The Grateful Dead has been in the foreground of my life since I first saw the band in 1970 (talk to high school buddies I tortured with endless spins of Live Dead, Workingman’s Dead and American Beauty!), but most intensely since the beginning of the ’80s, when my show-going increased dramatically (thanks to the Dead playing at the Greek, Frost, Ventura, etc.) and wrote my first book about the band, The Music Never Stopped. The feedback that book elicited (dozens of hand-written letters; remember that art form?) led directly to my starting The Golden Road, which dominated nine amazing years of Regan’s and my life. That, in turn, prompted Viking Books to ask me to write Garcia: An American Life following Jerry’s death, a project that affected me more emotionally than any in my career. Its success led to other books (such as Grateful Dead Gear) and to a number of liner notes writing assignments, and even some production work on Grateful Dead and Garcia releases — If An American Life was my favorite project of the post-Grateful Dead era, the box set, All Good Things: Jerry Garcia Studio Sessions, was a close second. To be in a top-flight professional recording studio day after day for months, listening to hour after hour of Jerry in action was powerfully overwhelming. God, I miss Jerry.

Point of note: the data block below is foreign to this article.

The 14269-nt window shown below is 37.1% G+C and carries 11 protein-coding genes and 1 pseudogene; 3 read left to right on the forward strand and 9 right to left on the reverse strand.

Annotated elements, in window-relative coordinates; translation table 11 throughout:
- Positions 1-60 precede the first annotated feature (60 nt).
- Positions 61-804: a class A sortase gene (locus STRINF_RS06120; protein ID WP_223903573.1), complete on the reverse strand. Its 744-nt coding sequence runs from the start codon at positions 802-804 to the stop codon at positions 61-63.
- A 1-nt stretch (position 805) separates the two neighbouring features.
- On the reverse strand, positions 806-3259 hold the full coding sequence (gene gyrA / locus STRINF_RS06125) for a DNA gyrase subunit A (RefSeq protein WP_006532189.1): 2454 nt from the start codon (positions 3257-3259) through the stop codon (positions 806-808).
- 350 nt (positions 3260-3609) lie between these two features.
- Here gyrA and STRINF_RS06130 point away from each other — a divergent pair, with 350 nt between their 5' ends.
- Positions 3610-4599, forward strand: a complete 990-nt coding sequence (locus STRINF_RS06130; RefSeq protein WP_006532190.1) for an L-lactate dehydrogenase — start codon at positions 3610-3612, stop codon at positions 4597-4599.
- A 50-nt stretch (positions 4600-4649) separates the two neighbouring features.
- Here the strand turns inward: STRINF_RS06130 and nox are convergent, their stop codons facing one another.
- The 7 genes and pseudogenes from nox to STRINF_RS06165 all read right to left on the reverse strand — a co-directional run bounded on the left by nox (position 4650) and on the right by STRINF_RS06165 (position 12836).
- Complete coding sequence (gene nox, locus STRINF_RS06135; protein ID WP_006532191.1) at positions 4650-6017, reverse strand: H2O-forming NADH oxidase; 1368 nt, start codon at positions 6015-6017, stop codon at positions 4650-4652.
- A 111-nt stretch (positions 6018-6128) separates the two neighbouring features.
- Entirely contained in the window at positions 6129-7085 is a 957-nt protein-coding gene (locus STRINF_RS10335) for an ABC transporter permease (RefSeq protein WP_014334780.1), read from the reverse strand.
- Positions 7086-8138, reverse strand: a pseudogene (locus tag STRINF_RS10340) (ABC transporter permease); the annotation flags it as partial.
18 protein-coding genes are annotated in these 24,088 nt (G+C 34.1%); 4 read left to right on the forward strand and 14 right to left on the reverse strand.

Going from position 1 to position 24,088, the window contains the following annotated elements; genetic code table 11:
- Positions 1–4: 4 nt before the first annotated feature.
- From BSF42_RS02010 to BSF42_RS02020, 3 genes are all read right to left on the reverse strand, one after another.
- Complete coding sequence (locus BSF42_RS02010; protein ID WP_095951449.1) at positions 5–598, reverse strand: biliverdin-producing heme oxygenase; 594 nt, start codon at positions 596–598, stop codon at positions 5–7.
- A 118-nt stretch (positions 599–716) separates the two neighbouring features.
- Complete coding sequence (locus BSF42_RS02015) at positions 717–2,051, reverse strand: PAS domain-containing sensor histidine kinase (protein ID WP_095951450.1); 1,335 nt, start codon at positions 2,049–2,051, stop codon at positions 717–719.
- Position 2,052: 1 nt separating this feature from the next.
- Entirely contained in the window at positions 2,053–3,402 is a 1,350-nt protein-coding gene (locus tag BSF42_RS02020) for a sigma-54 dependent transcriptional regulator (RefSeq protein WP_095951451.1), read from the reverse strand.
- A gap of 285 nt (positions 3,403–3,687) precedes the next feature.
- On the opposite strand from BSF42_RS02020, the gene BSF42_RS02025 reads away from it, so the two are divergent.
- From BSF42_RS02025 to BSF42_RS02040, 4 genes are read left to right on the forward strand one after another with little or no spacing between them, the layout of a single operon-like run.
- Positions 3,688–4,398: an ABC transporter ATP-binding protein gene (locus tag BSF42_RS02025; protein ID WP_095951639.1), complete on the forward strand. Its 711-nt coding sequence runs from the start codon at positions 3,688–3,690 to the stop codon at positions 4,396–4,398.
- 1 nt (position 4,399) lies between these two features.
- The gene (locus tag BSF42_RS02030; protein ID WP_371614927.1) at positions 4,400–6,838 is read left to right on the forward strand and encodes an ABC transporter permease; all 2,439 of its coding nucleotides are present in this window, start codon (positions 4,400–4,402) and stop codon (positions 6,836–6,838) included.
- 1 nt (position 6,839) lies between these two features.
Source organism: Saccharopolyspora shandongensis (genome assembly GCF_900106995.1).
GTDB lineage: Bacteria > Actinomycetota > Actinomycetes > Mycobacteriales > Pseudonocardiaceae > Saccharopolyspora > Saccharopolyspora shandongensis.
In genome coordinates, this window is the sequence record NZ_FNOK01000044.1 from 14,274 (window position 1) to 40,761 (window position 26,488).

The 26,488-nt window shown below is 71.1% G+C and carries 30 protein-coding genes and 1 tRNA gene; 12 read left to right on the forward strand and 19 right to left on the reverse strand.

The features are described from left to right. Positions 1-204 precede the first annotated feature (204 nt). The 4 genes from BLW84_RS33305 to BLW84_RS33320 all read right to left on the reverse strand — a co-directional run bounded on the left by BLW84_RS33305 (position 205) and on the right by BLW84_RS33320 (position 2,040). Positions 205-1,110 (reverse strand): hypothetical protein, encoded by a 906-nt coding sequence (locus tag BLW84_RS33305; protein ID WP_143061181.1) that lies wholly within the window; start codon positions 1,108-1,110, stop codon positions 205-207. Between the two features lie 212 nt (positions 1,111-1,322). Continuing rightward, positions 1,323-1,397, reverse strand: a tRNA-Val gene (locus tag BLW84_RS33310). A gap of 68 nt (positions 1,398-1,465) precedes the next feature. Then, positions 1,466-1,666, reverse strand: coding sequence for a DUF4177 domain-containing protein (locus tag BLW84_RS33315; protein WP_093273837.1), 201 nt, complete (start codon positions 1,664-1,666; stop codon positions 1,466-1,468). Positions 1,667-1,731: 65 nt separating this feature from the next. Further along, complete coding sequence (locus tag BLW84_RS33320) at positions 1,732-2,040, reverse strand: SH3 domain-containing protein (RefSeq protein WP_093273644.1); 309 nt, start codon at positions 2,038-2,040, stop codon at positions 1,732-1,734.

It was also an honor to work on the 17-volume Road Trips series with David Lemieux, who has been creatively steering the Good Ship Grateful Dead through both calm and stormy waters in the post-Garcia era and has consistently done magnificent work to keep the flame alive. I was, frankly, disappointed that Road Trips was critically lambasted in some circles, but I stand by every choice that was made and I continue to believe that a strong anthology can be every bit the equal of a single hot show release. Happily, the Dave’s Picks series seems to be working for just about everyone. Another highlight for me was penning the main essay for The Complete Europe ’72 megabox. That was such a special world to live in for the months it took to put together.
Sometimes I feel as though my life has been one very long Grateful Dead show. There are jamming songs and short tunes, rockers and ballads, smooth transitions and noisy train wrecks; songs I don’t want to hear, others that arrive at the perfect moment, “space” that baffles and soothes; long lines, lots of waiting around and bathroom breaks; dashed expectations and miracles beyond wonder.
At some point around 40 years ago, “Playing in the Band” started rattling around in my head, and stayed there. There have been a thousand offshoots from that theme, but it never disappears completely, and the variations are unending. Like waves upon the sand.